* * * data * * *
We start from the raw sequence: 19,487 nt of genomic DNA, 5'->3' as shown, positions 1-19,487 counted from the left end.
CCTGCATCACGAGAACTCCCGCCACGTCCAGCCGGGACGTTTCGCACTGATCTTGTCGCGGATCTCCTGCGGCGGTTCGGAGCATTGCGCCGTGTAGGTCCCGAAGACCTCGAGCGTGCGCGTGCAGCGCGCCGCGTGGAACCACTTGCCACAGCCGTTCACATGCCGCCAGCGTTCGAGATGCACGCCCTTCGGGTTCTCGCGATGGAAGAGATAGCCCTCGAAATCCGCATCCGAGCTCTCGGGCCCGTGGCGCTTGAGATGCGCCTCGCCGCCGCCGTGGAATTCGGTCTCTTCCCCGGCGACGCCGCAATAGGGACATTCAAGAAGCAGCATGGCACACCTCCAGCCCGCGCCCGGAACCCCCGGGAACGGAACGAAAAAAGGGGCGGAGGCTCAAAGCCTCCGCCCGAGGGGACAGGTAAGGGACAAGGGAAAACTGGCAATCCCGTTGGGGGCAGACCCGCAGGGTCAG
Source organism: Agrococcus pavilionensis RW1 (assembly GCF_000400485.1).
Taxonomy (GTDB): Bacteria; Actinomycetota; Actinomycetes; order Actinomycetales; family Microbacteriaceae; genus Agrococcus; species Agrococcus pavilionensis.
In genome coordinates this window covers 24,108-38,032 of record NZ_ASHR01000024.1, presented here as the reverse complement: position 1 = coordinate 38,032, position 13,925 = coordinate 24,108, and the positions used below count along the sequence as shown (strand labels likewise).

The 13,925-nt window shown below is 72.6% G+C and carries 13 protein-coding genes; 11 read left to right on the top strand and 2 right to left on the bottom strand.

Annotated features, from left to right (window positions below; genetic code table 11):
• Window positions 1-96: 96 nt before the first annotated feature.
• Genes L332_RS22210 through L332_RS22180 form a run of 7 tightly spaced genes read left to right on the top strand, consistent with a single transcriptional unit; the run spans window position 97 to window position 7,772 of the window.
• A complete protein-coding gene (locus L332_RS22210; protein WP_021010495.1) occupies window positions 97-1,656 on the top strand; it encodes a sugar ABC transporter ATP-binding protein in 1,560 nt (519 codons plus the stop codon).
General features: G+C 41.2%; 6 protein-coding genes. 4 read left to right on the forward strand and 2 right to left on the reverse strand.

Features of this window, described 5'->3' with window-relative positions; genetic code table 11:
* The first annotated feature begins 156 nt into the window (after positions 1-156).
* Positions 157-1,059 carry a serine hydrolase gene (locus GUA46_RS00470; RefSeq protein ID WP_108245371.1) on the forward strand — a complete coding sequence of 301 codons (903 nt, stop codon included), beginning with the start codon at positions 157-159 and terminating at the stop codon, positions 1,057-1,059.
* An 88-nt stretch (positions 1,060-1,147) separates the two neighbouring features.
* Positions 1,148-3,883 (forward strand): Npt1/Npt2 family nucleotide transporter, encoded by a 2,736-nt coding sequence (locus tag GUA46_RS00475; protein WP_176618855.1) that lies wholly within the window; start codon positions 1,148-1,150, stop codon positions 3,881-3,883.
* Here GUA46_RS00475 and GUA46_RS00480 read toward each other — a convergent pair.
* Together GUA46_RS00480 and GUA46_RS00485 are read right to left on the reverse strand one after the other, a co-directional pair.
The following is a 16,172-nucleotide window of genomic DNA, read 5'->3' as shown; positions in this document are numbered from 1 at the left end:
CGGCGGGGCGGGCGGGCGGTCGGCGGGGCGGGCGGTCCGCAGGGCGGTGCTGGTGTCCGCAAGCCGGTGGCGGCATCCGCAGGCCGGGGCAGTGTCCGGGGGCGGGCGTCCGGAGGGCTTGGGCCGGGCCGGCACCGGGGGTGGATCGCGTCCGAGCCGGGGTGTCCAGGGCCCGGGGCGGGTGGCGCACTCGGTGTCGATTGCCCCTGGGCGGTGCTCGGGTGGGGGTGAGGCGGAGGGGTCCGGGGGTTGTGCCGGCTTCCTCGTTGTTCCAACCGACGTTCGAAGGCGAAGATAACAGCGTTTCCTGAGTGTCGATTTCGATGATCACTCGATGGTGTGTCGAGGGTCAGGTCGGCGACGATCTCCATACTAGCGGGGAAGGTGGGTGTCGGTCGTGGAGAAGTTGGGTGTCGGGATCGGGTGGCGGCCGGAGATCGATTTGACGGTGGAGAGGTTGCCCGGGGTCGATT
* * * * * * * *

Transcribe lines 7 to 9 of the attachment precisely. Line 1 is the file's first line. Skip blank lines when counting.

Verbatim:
Annotated features, from left to right (window positions below; genetic code table 11):
• Window positions 1-96: 96 nt before the first annotated feature.
• Genes L332_RS22210 through L332_RS22180 form a run of 7 tightly spaced genes read left to right on the top strand, consistent with a single transcriptional unit; the run spans window position 97 to window position 7,772 of the window.